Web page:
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See Inside March 2011

Gadget Politics: Why Tech Fans Share the Love and Hate

The truth behind what makes technology's true believers tick



Illustration by John Hersey

I’ve been a consumer technology critic for over 10 years. During that time, hate mail has been part of my job every day.

In the early days I thought I understood it. Back then, it was all about Microsoft versus Apple. It was easy to see why people took sides: Apple was the underdog taking on an established giant. It was fun to root for one side or the other.

Today, though, there are fanboys and haters ready to attack every conceivable position in the tech world—“position,” of course, meaning “company or product.” Mention almost any big name, and you’ll hit a raw nerve: iPhone. Android. Kindle. Canon. Nikon. Google. Facebook. And, of course, Apple or Microsoft.

We’re not talking about civil disagreements, either. We’re talking about name-calling, hair-pulling, toxic tantrums, featuring a whole new arsenal of modern-age putdowns (the suffix “-tard” is always popular). It’s gadget hate speech.

At tech conferences, we columnists compare notes on the hostility of our hate mail. Doesn’t matter if you think you’re being evenhanded in the review; someone will flame you for it.

So when the Apple iPad debuted last year, I tried a crazy experiment: I wrote two reviews in the New York Times in a single column, taking opposite positions. One was for the fanboys—all positive. One was for the haters—all negative. Surely, I thought, this would satisfy everyone.

Incredibly, though, the stunt pleased nobody. The anti-Apple bloggers wrote about my “love letter” to the iPad; the fanboy bloggers foamed at the mouth about the “hatchet job” I’d written. Each side ignored half of the review!

Later, I learned that I was witnessing a well-documented cognitive bias: the hostile media effect. It says that people who hold strong opinions about an issue perceive media coverage of that issue to be biased against their opinions, regardless of how neutral the coverage may be. But that phenomenon usually applies in politics, not electronics. That could only mean one thing: that gadget brands have, in fact, become politicized.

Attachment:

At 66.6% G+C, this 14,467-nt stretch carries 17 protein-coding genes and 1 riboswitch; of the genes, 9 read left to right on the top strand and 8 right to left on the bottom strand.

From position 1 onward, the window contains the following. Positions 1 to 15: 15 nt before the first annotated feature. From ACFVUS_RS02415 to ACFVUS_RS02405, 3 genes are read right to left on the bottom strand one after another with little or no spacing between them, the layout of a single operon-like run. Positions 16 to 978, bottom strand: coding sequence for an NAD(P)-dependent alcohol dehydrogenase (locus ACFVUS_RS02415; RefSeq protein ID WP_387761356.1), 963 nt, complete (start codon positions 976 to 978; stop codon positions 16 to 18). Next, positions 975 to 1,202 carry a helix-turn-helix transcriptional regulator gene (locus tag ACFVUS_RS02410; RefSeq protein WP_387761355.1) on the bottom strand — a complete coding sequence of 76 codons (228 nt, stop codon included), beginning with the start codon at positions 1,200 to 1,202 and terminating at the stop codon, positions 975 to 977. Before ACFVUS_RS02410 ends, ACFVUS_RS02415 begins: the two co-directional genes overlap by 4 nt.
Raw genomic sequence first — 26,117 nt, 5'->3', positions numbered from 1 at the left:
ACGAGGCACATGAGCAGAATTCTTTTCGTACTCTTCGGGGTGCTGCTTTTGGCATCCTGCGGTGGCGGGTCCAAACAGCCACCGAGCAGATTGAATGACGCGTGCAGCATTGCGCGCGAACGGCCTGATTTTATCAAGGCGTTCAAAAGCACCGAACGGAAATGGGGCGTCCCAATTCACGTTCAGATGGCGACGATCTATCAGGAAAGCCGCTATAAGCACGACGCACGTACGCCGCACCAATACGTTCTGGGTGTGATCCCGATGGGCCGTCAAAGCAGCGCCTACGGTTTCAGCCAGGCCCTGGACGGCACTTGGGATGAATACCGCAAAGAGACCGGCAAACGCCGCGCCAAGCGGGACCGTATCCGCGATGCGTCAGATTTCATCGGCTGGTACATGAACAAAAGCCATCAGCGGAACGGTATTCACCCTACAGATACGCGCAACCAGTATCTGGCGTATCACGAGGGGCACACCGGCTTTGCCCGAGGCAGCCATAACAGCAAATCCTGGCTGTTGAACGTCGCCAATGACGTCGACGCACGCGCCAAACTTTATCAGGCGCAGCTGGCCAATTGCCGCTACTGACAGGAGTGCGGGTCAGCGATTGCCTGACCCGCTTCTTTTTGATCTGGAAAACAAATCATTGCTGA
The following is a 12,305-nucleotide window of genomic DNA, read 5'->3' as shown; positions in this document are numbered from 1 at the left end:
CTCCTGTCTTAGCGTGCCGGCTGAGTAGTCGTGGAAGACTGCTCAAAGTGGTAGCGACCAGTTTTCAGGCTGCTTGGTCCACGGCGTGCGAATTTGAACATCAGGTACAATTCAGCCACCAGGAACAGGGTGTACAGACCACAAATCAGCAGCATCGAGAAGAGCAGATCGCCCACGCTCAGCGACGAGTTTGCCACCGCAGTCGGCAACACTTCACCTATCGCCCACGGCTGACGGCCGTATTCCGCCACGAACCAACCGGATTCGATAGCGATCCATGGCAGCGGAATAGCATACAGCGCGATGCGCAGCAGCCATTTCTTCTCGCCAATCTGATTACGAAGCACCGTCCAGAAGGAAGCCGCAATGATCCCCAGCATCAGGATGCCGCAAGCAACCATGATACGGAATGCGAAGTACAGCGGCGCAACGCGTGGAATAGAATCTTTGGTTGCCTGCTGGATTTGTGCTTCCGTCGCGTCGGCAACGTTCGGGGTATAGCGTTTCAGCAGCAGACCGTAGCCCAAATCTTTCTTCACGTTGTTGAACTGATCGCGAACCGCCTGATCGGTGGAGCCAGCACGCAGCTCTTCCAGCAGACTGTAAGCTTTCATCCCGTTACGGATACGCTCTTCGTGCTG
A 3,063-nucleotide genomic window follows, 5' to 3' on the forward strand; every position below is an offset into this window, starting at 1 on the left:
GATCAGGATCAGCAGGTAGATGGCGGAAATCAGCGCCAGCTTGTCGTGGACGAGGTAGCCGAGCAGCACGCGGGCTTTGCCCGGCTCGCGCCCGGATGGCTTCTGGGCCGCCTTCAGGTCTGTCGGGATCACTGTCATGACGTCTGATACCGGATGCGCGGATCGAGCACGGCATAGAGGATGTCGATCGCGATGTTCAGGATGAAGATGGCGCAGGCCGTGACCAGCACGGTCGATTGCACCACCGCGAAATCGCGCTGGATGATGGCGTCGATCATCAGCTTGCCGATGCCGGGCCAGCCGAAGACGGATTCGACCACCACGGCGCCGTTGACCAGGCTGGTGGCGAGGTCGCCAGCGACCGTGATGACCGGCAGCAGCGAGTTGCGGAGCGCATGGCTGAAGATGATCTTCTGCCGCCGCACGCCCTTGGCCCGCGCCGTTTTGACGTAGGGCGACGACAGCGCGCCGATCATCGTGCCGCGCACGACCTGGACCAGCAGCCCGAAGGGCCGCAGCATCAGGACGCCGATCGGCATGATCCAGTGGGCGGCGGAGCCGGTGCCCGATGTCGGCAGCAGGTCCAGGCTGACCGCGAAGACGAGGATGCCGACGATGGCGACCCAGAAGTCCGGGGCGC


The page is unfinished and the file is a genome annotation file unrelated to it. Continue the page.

What’s going on here? Why do people work themselves into such a lather over their choice of phone, for heaven’s sake?

First, tech companies these days work hard to link their products to style and image. Those colorful, silhouetted dancing iPod ads never mention a single feature—except how cool it makes you. The message seems to be, “You’re not worthy if you don’t buy one”—and suddenly, if someone disses your gadget, they’re also dissing you as a person.

A second factor is that gadgets are expensive, and they quickly become obsolete. You become invested in the superiority of your purchase. People see you using it, judging your choice—so you defend your choice. Insult my gadget? You’re insulting me.

The old Apple underdog phenomenon is still at play, too—but now in reverse. Apple is now the overlord of music players, tablet computers and app phones. Forget the 1997 Apple commercials that encouraged us to “Think different.” Today if you buy Apple, you’re not an iconoclast—you’re a sheep. Those who once would have rooted for Apple the underdog now root against it.

For the same reason, Facebook and Google gain their own hater populations as they grow bigger and more prosperous. Size and success naturally stoke suspicion and cynicism.

But why gadgets? You don’t encounter this degree of rabid partisanship among customers of rival clothing stores, insurance companies or banks, and those are large companies, too. And why now? I mean, you didn’t hear about people in the 1950s flying into name-calling rages over their choice of toaster oven or gangs in the 1980s starting rumbles about brands of hair gel.

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